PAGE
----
‘Dirty Dancing’ star Jennifer Grey names her most embarrassing film: 'I thought nobody was going to see it'

Actress Jennifer Grey speaks onstage during the 'Red Oaks' panel discussion at the Amazon Studios portion of the 2015 Summer TCA Tour on August 3, 2015 in Beverly Hills, California.
Photo credit Getty Images

Even if she had she only made “Dirty Dancing,” a biography from Jennifer Grey might be worth reading for fans of that classic film.

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But as gleaned from a recent podcast interview, Grey’s new biography – Out of the Corner: A Memoir – sounds like it's a doozy of a Hollywood memoir.

Chatting with Rob Low on his podcast, “Literally! With Rob Lowe,” the intrigue into Grey’s nearly four-decade career is doubled by the fact that she and Lowe went to the same grade school back in California, have since worked in film together, and remained friends.

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The two both attended Malibu Park Junior High School in Malibu, CA, in the early 1970s, which Grey described as a “wild west.” The charming remembrance of their “legendary history teacher” Mr. Vincent starts the talk off with instant, relaxed camaraderie.

Lowe soon admitted it might be “the longest podcast I ever did,” because they had so much to talk about. And off they go.

Discussion of musical theater, Bette Davis (including Lowe’s pretty good impression), Grey’s romances with other actors like Matthew Broderick, and even discussion of both actor’s battles with drinking are so abundant and chock full of details, they barely get around to talking about Grey’s still most famous role – Baby in “Dirty Dancing.”

Instead, as is often the case with successful actors, the two seem to have more fun recounting their perceived failures. Maybe because nobody ever asks about the bombs.

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Especially funny is when the two dredge up memories of working together on the 1990 romantic comedy, “If the Shoe Fits” – an update on the old Cinderella story that received bad reviews.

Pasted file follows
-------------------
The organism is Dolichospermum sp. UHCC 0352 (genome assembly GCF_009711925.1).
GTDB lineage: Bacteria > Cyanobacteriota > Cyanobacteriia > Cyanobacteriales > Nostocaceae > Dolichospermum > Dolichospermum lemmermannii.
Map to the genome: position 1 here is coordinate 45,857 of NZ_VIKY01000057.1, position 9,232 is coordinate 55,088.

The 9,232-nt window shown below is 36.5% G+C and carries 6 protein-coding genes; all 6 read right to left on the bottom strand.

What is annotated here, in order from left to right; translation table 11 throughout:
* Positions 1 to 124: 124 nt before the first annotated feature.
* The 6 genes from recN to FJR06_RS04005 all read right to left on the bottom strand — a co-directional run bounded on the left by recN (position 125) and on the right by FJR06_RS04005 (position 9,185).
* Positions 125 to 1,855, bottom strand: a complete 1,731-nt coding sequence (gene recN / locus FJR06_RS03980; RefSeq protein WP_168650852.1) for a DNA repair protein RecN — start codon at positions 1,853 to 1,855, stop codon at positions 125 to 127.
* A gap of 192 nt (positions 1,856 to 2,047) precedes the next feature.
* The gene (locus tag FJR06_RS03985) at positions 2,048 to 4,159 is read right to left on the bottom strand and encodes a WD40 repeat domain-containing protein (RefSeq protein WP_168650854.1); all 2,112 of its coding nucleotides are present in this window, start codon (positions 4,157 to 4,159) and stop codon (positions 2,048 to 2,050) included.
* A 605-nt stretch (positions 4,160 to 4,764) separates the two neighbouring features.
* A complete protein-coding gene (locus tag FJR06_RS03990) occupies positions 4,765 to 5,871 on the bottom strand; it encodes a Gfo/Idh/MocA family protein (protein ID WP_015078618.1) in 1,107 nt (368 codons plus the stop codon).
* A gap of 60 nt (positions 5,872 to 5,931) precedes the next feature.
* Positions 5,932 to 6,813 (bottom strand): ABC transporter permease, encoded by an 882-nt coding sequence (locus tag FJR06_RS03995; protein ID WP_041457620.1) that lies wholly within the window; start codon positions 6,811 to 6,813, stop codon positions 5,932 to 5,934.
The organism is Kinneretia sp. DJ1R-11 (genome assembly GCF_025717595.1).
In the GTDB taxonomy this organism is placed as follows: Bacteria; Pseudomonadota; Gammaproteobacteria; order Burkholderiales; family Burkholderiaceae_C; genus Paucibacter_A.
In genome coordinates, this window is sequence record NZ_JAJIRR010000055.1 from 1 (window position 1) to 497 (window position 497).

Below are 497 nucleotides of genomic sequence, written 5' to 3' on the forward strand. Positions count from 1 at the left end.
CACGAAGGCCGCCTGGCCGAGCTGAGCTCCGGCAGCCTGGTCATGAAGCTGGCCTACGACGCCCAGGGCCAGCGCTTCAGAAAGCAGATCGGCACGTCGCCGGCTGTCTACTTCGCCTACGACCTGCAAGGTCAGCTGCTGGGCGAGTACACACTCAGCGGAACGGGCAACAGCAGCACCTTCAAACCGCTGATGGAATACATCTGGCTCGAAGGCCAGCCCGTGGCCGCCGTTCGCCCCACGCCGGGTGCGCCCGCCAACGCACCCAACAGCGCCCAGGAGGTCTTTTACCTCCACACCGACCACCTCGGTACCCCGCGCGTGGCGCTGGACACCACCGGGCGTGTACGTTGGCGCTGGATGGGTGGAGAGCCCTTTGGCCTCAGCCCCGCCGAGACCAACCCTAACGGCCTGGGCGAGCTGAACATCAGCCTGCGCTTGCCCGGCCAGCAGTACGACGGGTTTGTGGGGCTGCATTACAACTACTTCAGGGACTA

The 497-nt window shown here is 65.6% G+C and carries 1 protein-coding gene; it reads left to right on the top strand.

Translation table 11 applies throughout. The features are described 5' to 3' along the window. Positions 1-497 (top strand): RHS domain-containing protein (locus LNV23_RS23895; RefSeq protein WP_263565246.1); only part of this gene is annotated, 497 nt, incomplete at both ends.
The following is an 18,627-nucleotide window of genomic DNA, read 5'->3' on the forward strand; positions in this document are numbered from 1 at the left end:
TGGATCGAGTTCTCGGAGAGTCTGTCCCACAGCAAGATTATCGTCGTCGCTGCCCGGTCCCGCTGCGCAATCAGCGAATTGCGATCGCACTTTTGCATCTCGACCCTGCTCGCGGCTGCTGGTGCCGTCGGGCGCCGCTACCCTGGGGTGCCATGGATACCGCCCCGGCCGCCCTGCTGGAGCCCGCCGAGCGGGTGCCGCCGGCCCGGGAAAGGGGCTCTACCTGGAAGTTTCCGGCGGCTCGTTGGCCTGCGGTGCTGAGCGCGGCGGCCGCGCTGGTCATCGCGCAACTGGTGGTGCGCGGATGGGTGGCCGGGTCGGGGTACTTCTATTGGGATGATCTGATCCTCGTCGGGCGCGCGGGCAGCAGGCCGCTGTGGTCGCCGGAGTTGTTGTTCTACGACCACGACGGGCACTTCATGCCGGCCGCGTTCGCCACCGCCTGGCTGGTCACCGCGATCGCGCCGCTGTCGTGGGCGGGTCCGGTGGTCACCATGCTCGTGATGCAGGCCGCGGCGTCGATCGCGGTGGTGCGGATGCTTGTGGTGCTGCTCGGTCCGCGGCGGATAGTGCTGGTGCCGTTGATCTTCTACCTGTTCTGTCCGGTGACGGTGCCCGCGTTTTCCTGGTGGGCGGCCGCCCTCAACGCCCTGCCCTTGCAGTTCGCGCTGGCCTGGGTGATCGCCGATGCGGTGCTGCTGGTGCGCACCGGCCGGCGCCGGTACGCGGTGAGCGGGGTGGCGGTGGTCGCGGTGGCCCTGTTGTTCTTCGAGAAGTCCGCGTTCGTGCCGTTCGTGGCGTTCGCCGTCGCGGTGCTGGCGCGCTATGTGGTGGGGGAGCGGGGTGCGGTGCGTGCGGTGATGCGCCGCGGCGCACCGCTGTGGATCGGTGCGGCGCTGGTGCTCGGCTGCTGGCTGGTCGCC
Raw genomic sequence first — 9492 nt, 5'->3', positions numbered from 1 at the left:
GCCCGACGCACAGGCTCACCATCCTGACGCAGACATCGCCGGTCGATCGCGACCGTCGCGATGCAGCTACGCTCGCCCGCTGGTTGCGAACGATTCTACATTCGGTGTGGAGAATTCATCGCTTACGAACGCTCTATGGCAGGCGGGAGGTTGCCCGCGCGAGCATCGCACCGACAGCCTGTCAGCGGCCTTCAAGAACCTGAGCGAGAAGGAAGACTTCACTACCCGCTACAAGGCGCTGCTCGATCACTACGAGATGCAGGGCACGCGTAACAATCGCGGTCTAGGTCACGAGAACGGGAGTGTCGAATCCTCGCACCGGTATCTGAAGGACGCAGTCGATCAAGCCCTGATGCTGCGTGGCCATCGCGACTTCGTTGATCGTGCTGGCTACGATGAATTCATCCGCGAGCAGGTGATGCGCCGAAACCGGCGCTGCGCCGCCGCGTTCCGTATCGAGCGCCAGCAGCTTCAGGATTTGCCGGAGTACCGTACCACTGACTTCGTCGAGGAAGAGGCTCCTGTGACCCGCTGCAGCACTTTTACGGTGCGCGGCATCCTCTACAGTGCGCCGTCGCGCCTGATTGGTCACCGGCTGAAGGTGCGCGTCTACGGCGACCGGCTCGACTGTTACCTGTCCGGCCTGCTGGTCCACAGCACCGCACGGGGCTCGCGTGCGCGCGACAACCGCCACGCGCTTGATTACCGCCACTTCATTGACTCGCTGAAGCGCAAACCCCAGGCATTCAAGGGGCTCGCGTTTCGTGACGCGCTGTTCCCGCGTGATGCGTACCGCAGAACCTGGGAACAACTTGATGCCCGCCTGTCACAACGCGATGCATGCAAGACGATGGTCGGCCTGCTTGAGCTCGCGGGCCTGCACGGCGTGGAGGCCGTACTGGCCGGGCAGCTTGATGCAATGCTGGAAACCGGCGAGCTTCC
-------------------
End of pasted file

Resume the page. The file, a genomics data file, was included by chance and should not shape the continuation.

Fresh out of rehab, Lowe admits he took the movie just for the payday and because it filmed in Paris.

“It was not good,” Lowe declared. “Though there are people who are obsessed with that movie.”

“I thought nobody was going to see it,” Grey admitted. “I thought it was just going to be on French cable. But it hung around. It was something that [later] when my friends were raising their kids, they’d say, ‘My daughter’s obsessed with that movie!' It would not go away.”

When Lowe finally speaks the full name of the dreaded film, "If the Shoe Fits," Grey responds, “Oh great, now people can look for it. That’s a terrible thing to do.”

Grey then described an earlier film that she most definitely wanted to be in –Francis Ford Copolla’s star-studded 1930s epic, “The Cotton Club." Standing tall after many hits and generally considered the best director alive at the time, Coppola was an actor’s dream collaborator, as Grey gushed on about.

“It was my first job.” Grey said of the 1984 film. "{And here I was] doing love scenes with Richard Gere.”

Nevertheless, Grey goes on to describe what a spiraling, weird, largely improvised experience it was making the film, in which she was on a kind of standby, placed into small roles or as a double.

One of the most expensive films ever made, it flopped at the box office. Lowe simply called it “an unmitigated disaster,” "a fiasco,” and “terrible.”

But Grey still fondly remembered the experience, with that positivity her fans love.

“An incredible cast, the most incredible great jazz musicians and dancers and tap dancers," the actress said. "It was crazy…. Everybody was in this movie…. And we were all just kind of waiting around. I always pictured it like a doll house, and we were just set up waiting for when he’s going to pick us up and put us in the set…. There was a lot of gangster money... a kidnapping, a murder – the behind the scenes, what was happening, was more dramatic than even the gangsters from the Cotton Club. It was really wild.”

For more such wild stories, check out the podcast right here.

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Featured Image Photo Credit: Getty Images